Adverse effect of a cigarette smoke component, acrolein, on pulmonary antibacterial defenses and on viral bacterial interactions in the lung

G. J. Jakab

Research output: Contribution to journalArticlepeer-review

Abstract

Intrapulmonary antibacterial activity in normal mice and mice with viral pneumonia was determined after continuous exposure to the pure tobacco smoke component, acrolein. After inhalation challenge with Staphylococcus aureus and Proteus mirabilis, exposure to 1 to 2 ppm of acrolein significantly suppressed the intrapulmonary killing of the organisms in normal mice compared to control mice not exposed to acrolein. Sendai virus pneumonia depressed pulmonary antibacterial defenses in a virus dose related fashion. Exposure of the mice infected with virus to acrolein resulted in a further suppression of intrapulmonary bacterial killing to the extent that, in most instances, the bacteria proliferated in the lungs. These data demonstrate that the cigarette smoke component, acrolein, not only depresses pulmonary bactericidal activity, but can also act as a stressor in aggravating an underlying disease process, resulting in an additional impairment of pulmonary antibacterial defenses.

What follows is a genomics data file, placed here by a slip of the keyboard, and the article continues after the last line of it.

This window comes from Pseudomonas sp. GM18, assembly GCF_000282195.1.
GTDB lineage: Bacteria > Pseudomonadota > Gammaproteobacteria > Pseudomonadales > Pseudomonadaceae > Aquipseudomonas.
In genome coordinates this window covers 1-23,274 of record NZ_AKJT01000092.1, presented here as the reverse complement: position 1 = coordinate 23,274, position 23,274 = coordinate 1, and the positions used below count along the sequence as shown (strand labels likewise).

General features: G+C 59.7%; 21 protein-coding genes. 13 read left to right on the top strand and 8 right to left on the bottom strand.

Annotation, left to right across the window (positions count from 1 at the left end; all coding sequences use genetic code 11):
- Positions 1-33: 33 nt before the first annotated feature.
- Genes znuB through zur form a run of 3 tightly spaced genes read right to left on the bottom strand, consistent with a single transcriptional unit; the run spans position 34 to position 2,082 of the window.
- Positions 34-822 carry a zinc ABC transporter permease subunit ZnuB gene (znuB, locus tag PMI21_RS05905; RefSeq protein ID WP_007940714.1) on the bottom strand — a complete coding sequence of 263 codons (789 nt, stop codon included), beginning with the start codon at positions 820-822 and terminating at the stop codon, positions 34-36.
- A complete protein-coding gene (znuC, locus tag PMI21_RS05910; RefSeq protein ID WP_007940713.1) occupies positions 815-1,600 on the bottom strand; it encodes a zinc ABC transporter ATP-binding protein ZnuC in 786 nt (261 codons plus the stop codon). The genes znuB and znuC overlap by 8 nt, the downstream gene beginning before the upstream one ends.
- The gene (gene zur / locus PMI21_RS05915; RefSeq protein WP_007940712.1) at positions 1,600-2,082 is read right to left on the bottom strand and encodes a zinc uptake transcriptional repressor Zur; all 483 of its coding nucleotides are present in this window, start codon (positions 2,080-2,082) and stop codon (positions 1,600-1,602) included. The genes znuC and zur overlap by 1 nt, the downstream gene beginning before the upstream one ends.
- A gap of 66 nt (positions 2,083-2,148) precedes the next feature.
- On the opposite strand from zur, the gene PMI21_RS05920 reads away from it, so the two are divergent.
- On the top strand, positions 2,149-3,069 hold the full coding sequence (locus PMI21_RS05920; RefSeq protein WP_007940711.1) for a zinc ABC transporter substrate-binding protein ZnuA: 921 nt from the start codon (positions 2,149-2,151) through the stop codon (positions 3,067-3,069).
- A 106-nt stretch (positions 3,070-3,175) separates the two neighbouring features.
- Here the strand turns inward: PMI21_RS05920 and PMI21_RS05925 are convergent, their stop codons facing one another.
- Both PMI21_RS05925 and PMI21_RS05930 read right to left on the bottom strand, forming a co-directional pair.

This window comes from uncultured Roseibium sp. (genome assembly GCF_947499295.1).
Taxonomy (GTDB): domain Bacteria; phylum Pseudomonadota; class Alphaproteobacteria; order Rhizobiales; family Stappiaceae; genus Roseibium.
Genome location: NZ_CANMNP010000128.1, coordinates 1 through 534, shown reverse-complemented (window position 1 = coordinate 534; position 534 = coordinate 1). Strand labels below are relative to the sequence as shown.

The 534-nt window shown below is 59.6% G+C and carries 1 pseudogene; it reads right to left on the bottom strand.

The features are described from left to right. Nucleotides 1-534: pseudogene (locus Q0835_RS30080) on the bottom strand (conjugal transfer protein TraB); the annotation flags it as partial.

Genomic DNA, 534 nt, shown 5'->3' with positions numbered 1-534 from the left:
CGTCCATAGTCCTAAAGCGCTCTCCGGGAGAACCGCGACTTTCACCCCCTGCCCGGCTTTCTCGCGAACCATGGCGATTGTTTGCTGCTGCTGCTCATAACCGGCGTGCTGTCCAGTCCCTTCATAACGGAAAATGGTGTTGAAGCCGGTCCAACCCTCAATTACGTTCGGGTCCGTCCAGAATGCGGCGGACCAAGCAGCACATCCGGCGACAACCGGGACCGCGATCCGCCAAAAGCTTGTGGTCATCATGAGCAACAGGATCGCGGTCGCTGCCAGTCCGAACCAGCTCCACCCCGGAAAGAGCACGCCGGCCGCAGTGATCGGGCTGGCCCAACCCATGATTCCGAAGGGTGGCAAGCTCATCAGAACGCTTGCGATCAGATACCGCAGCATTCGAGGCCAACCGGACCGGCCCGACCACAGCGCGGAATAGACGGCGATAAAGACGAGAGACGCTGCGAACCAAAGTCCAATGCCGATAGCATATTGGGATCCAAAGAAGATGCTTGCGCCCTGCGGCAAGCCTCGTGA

Original languageEnglish (US)
Pages (from-to)33-38
Number of pages6
JournalAmerican Review of Respiratory Disease
Volume115
Issue number1
StatePublished - Jan 1 1977

ASJC Scopus subject areas

  • Pulmonary and Respiratory Medicine

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